6. Ethiopians love their fresh juice. There are juice bars everywhere. The favourite seemed to be avocado or a kaleidoscope of juices in a glass.

Thursday, 29 July 2010

Ethiopia - Pertinent African Proverb

Tomorrow makes known to us what tomorrow will bring
Ntondo ikatondolaga (Sukuma)
Kesho hufanya ijulikane mambo yake (Swahili)

This Sukuma proverb in Tanzania has a play on words. Ntondo means “tomorrow.” Kutondola means “to reveal” and also “to shell peanuts.” The Sukuma people use this proverb in relation to shelling peanuts. When you break the shell you do not know what is inside – a ripe peanut or a rotten peanut. So to shell peanuts is to reveal something that is unknown or hidden. The meaning is that we can’t know today what will happen tomorrow. What is hidden today will be revealed tomorrow.

Wednesday, 28 July 2010

Ethiopia - Eye Opener

The day starts well. The breakfast menu at the local cafĂ© is probably the best I’ve found in Africa; there’s no boiled cows foot soup, dry bread with salty butter, anaemic omelettes, papaya... In fact it’s so good I seize the moment and order two things. Breakfast banquet over we rush off to meet the outreach team. We wait while they finish packing the vehicle with medical equipment and then prepare to head out to the field. It’s another false start - the outreach team need to have breakfast first. We loiter and potter for an hour. We then head off to the outreach location together. My child-like excitement at seeing the programme first hand has not yet subsided. We bounce along the winding roads as we head yet further up into the highlands. Settlements become more sparse, poverty more obvious. But it’s what I’ve come to call ‘picturesque poverty’ – thatched huts, lush green surroundings and full of life, not the scenes of desolation and despair that covered our TV screens two decades ago. We reach the government health post where the outreach will be based today to provide some of the family planning services the Health Workers are unable to. I step out of the car and immediately regret not having had the foresight to bring a hat and gloves; the wind is howling over the mountainside and its freezing. Everyone is walking around wrapped in blankets, only their heads and feet showing.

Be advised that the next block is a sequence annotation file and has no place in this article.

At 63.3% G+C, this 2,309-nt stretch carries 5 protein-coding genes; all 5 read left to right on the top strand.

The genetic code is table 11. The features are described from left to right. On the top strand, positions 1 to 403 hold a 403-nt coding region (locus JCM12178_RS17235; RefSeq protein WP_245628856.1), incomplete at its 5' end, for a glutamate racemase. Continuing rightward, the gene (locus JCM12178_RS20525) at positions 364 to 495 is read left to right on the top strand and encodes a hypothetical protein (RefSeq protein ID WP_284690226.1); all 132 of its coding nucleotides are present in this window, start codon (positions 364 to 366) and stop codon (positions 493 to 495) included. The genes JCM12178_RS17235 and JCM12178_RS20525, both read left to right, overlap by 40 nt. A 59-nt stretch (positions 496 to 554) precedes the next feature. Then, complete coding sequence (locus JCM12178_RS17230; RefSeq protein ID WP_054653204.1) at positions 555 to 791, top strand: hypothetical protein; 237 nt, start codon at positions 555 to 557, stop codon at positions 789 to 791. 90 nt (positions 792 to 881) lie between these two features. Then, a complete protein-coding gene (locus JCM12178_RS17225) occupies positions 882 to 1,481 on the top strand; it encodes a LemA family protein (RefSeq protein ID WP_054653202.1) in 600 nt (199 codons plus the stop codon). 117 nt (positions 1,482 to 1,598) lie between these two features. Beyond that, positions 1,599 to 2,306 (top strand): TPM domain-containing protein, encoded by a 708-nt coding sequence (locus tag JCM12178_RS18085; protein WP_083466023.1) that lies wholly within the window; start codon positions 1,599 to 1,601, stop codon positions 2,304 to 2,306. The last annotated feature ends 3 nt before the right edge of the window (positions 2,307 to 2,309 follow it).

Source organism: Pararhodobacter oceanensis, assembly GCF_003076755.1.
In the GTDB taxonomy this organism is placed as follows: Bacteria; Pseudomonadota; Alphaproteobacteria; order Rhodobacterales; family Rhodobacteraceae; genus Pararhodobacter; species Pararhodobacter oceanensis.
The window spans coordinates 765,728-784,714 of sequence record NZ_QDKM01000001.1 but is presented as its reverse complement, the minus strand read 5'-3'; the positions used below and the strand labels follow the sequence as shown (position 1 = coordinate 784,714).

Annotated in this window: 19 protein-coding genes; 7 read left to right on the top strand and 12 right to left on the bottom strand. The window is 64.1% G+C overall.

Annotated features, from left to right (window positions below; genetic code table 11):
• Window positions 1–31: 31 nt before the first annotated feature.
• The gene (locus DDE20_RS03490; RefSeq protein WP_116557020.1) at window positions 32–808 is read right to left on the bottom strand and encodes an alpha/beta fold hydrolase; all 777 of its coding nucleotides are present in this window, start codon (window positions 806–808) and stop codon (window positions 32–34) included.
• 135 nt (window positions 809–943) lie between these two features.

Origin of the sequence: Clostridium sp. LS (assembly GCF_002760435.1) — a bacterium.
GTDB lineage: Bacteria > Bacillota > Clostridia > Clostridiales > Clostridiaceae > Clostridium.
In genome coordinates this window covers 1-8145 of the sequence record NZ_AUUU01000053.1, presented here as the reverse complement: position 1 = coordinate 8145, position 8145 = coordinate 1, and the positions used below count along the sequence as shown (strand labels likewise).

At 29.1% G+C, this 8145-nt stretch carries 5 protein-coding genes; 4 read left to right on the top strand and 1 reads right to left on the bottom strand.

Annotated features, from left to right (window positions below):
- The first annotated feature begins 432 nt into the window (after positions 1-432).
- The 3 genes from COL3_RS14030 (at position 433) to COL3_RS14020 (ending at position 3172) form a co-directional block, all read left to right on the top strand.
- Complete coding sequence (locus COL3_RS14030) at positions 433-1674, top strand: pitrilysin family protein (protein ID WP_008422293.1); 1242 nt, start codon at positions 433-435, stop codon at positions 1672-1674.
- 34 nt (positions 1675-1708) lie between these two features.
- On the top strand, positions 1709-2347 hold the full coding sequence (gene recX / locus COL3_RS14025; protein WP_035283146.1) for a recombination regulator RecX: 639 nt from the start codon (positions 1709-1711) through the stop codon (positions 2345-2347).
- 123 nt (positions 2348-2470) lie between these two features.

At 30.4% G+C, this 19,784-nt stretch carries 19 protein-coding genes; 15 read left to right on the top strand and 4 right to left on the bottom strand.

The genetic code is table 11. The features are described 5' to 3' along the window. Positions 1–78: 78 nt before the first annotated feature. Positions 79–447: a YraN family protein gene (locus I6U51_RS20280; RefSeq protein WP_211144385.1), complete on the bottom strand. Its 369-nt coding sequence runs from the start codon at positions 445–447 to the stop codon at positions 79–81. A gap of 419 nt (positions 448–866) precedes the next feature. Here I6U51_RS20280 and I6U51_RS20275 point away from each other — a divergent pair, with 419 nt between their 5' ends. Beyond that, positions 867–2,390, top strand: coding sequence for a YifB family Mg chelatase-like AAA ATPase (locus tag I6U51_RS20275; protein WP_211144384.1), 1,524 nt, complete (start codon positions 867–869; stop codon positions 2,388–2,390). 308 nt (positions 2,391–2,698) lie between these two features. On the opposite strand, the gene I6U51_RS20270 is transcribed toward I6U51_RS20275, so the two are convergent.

The health post is typical of local buildings – it comprises three small rooms constructed with a frame of tree branches, walls of mud, straw and dung, and a roof of aluminium; there are windows but no glass. The outreach team are tasked with turning this into a sterile but welcoming environment in which to conduct consultations, medical procedures and recovery. In less than an hour the team are set up and ready for the first client.

While the first client is having a tubal ligation I cower out of the wind behind several huge stacks of dried animal fodder and corn. An Ethiopian colleague translates for me as I start a conversation with a woman who is huddled outside the health post wrapped in her blanket. She was there to provide moral support to the first client who’d come for a tubal ligation on her recommendation. A year ago she too had come to Marie Stopes on the recommendation of a Government Health Worker. A widow with three children, she decided her child bearing days were over and that a tubal ligation would simplify her life. It was a success story; she’d only felt discomfort for a couple of days, and hadn’t felt healthier or happier since. When I asked if there was anything we could do to improve the service she said only “I did not know about Marie Stopes until someone told me. Most people don’t know. You need to go out and tell more people about it”.

The second client was happy for me to sit in on the procedure so I sat in the corner of the cramped makeshift operating room while the three staff went about their business. Central to the organisation’s approach is a pain management technique which seeks to reduce reliance on pain relieving drugs in short procedures. As someone who is queasy and has a pathetically low pain threshold, this isn’t a concept I warmed too. But I sat there and watched a woman lie in silence as her abdomen was cut open, her fallopian tubes pulled out and tied together, and her abdomen stitched back together, with nothing more than local anaesthetic, distracting conversation, and a comforting and encouraging team. If I hadn’t seen it first hand, I would have struggled to believe it.